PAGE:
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Sharon Wilhelm enjoys the tranquility of sitting on her front porch in the evenings, watching the many hummingbirds flock to her feeders, and hearing the constant whirring of their wings as they fly about.
The surrounding, scenic, view is also comforting and remindful of pleasant memories, as she was born and lived in a house in the woods nearby, until her father built the present house when she was 4 years old.
Meet Sharon as she shares her enjoyment of the hummingbirds and some of her childhood memories of her rural Brownstown home.
Sharon said she mixes one part sugar in four parts water, just warm enough to dissolve the sugar. She has been feeding and observing them for eight years, since they began coming a few at a time.
“My husband, Marty, was back here squirrel hunting one fall, and there are jewel weeds and a swampy area back there.
"He said there were 'hundreds of humming birds out there – why don’t you put a feeder out?' So I started out with one feeder, and had to add another one, then another one.
"Then someone gave me one for Christmas, and I just kept on going. I have seven feeders now.”
The little birds evidently have their favorite feeders. “They hardly ever eat out of this one. I don’t know why, but they don’t like that one.” she said. “But two feeders, nearby, have to be filled twice a day.”
One year she kept track of the sugar used, which amounted to 110 pounds. She cleans the feeders every day and refills them when needed. There are too many birds flitting around the feeders and porch to estimate their number.
“The earliest I’ve seen them is April 15,” she said, “and they leave when the nights start getting cold.“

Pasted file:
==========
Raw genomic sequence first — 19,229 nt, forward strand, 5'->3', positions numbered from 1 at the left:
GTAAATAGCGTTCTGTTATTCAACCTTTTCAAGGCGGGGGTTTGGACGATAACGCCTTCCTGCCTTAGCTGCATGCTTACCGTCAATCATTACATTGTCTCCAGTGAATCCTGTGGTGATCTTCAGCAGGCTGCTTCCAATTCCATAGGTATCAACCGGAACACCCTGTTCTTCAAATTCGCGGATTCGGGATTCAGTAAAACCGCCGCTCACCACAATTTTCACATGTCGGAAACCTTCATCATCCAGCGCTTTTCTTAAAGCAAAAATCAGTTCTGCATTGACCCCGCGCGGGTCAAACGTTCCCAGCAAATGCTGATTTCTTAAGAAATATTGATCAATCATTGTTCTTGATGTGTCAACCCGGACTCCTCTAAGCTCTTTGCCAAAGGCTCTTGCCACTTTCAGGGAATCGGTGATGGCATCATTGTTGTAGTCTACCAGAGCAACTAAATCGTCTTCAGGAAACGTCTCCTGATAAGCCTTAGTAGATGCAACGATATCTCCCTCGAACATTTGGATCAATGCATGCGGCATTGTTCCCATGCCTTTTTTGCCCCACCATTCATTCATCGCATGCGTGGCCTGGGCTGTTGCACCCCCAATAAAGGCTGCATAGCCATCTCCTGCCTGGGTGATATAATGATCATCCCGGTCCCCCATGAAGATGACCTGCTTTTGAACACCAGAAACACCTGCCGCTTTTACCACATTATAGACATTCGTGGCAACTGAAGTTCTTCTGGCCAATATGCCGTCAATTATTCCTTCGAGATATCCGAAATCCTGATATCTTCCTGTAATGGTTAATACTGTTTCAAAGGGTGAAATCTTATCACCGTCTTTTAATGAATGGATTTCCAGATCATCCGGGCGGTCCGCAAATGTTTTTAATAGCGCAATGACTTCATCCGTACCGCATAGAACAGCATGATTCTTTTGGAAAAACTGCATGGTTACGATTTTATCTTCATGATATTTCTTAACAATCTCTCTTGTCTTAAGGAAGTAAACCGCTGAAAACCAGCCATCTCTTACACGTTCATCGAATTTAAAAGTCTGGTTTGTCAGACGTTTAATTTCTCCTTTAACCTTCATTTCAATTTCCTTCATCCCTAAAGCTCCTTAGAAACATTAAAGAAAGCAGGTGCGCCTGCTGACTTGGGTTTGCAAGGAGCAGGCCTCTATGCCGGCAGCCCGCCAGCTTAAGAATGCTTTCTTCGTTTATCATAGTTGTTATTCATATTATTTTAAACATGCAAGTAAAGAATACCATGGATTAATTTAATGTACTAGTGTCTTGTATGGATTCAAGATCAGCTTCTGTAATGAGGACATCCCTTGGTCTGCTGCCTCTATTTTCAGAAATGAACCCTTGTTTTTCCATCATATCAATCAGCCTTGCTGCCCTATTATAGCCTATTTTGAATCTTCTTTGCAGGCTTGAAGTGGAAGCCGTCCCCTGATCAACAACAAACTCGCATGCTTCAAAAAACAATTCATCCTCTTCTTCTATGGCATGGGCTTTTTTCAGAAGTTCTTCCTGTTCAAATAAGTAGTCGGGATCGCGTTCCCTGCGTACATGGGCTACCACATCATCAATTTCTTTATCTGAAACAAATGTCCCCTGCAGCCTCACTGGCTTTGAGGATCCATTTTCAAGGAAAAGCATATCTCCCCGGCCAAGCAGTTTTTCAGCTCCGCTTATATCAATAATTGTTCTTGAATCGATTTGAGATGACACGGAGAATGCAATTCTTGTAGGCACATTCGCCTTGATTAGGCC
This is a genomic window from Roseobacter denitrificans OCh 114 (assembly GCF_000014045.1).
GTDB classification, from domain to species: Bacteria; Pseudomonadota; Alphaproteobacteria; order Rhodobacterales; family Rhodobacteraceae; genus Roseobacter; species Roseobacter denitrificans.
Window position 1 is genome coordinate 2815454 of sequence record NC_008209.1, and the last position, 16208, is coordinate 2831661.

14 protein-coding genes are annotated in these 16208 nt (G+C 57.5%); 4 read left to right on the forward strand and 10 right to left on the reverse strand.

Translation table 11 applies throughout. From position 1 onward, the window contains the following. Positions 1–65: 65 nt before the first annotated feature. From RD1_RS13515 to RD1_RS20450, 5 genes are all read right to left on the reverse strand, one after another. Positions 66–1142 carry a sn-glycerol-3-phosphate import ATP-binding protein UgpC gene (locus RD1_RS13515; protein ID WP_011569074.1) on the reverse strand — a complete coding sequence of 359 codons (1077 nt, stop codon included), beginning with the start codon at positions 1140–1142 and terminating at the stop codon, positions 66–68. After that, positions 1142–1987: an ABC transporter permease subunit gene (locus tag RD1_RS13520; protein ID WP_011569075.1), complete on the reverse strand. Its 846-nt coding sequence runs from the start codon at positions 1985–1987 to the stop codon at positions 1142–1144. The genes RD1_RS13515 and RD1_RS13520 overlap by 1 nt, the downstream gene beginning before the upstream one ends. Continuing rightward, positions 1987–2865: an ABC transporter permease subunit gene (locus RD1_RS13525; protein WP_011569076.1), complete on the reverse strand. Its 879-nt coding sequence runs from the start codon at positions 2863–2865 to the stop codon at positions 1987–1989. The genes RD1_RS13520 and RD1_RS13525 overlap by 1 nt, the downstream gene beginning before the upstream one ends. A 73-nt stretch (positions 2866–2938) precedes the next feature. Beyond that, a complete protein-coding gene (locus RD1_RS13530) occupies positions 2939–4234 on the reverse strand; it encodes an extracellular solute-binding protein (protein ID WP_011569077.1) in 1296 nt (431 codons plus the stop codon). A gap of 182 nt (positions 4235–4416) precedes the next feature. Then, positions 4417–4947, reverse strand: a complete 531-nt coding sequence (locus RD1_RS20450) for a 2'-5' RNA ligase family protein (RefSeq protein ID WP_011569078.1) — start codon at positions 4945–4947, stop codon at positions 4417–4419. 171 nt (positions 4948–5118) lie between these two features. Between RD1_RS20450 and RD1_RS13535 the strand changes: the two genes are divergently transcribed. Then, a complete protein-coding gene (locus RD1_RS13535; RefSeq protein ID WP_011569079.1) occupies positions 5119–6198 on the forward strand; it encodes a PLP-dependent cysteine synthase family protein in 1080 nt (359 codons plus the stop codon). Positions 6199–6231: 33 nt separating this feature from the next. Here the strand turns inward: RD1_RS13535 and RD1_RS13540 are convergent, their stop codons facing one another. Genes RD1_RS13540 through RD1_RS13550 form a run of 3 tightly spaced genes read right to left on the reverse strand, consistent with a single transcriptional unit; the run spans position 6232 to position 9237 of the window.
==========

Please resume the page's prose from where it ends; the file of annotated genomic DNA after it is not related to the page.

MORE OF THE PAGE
She puts the feeders out on April first, in case they come back sooner.
“I read that they send scouts ahead,” she said. “The mature male comes ahead to check out the area, and then the young males and females come.
"They raise young here, but you don’t see them when they are real little. They all look about the same at the feeders.
"The smaller ones are the younger ones, but I can’t tell you how old they are. They also eat small spiders. Their nests are real tiny,” she said. “They are around here all day long, but in the evening there are more of them.
"I have had them to come to my kitchen window and look in at me. When I look out, there will be a couple of feeders empty.”
Beyond the Hummingbirds...
Other residents on the Wilhelm grounds are “L.T.," a large brown, sleek-haired, long-eared dog and his father, “Max."
"'L.T.' stands for long tail, because he was the puppy with the longest tail in the litter. He is a bird dog, but he points on frogs,” Sharon said.
A very tall silo with a balcony-like structure near the top still stands on the property. Sharon shared her not-so-fond memory about the silo.
“When I was a kid, when I got home from school, I would have to climb up the silo to that (balcony) and throw silage down to the cows.
“There was an electric light to turn to climb back down, because it was too dark to see by then. It wasn’t so bad climbing up, but it was scary climbing back down in the dark … and the bull would be standing there,” she said.
She also has good memories about the lake which her father built and the family get-togethers on the grounds.
There is also a bit of American history about her home.
The old stagecoach road ran just east of the house, coming from Griffith Cemetery.
“Gene Watson told me that it was the longest stagecoach road in the state,” she said.
“My dad closed the road off when he built the house.”
Besides watching her hummingbirds, Sharon enjoys working in her yard and quilting with her quilting club at the Haley Chapel Church.